We rarely inspect most food processing plants, and far less frequently on average than we inspect our local restaurants. We do little to prevent food-borne illness, and spend billions on too-little-too-late recall efforts. Recalls are voluntary, even when food is clearly making people sick. Most consumers never even hear about them.
Give food safety laws a much-needed update. Instead of spending time and taxpayer money chasing bad food off the market, the new law would focus on prevention:
- Companies making high-risk food would be required to turn over to the FDA any results showing contamination in their products;
- Companies would have to develop and adhere to methods for keeping their food as safe as possible;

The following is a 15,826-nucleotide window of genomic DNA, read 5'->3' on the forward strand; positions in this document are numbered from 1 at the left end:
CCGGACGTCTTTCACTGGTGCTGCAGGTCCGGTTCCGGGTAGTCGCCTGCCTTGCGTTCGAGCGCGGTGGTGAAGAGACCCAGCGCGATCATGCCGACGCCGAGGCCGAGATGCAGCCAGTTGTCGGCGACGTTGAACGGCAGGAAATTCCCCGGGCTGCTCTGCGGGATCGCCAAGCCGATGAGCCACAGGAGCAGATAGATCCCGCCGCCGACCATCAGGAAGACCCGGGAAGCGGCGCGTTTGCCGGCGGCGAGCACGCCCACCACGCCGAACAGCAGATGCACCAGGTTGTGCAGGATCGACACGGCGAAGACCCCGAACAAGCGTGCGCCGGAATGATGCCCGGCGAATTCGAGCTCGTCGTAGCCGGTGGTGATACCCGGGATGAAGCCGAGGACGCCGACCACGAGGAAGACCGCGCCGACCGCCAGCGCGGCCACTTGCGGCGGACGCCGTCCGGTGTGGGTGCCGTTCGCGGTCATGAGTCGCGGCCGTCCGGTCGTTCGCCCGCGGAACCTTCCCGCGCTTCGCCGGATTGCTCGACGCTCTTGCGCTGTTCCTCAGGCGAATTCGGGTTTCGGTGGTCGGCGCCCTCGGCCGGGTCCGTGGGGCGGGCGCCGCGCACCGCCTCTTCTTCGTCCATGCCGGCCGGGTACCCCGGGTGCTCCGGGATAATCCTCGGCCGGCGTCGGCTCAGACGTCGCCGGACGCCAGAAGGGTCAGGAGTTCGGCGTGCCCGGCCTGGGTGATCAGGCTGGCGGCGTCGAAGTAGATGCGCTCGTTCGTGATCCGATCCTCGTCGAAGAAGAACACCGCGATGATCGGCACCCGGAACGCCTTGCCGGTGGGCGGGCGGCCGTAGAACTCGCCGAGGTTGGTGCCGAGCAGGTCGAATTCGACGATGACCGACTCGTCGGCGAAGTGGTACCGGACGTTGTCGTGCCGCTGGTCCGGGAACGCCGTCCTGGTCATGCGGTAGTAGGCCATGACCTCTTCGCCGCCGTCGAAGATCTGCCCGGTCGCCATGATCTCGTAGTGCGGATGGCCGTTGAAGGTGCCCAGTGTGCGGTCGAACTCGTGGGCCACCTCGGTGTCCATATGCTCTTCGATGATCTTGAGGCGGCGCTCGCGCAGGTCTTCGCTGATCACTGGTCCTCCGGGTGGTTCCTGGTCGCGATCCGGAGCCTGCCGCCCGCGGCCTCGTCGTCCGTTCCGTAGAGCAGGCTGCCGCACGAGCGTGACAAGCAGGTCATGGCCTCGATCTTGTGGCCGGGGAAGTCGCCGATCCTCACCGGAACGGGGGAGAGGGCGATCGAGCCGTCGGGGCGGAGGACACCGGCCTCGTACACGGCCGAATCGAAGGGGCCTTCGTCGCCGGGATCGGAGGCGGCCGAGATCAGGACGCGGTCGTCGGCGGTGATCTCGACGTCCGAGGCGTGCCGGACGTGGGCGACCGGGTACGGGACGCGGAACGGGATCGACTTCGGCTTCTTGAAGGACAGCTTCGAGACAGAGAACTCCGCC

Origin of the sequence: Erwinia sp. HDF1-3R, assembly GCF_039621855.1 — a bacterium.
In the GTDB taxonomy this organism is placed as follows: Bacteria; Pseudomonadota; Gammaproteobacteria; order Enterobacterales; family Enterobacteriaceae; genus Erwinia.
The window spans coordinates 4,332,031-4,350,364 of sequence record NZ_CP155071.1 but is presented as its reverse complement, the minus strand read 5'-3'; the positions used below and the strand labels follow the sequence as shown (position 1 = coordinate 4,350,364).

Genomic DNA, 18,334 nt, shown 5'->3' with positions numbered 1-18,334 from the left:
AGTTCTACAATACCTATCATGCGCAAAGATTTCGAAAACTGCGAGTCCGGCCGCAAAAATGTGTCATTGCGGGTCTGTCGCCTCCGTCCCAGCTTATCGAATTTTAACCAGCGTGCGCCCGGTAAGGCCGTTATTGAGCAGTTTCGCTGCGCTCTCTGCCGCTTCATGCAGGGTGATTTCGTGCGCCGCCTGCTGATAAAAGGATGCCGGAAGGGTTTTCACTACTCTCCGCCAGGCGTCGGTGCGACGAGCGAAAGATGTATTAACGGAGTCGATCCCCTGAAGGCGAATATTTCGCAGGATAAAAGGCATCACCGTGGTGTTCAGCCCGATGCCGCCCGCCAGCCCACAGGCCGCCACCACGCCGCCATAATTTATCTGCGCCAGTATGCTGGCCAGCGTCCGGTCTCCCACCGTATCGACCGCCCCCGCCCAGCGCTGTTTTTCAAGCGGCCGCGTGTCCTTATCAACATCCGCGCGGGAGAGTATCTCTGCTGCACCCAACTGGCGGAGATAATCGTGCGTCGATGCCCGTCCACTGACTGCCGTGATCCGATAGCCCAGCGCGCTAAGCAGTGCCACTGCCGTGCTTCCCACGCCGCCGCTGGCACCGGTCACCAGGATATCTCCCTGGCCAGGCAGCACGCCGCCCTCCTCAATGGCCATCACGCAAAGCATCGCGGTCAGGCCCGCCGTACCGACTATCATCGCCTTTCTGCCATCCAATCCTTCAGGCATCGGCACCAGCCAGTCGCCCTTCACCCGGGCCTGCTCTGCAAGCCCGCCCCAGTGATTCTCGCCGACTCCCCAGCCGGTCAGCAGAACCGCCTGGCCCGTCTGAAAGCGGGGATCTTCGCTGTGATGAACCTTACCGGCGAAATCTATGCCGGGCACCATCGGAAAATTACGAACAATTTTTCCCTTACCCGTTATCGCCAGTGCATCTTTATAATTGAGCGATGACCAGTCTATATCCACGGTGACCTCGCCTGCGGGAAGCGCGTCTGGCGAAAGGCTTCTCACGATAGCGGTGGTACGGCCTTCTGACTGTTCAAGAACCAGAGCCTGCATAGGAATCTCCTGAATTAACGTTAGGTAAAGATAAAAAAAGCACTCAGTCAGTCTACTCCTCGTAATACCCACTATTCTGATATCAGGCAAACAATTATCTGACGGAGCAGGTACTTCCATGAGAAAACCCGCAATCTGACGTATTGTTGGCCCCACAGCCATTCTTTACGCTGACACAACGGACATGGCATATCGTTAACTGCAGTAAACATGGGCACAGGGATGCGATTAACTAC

- High-risk facilities would be inspected at least once every year; and
- Food recalls would be mandatory, not voluntary
As The Washington Post editorialized Sunday: “All of these provisions (in the House bill) make sense. What's needed is action in the Senate. We understand that its docket is full, but leaders must find a way to make passage a priority before the next food-borne outbreak demonstrates anew how ill-equipped government is to respond.”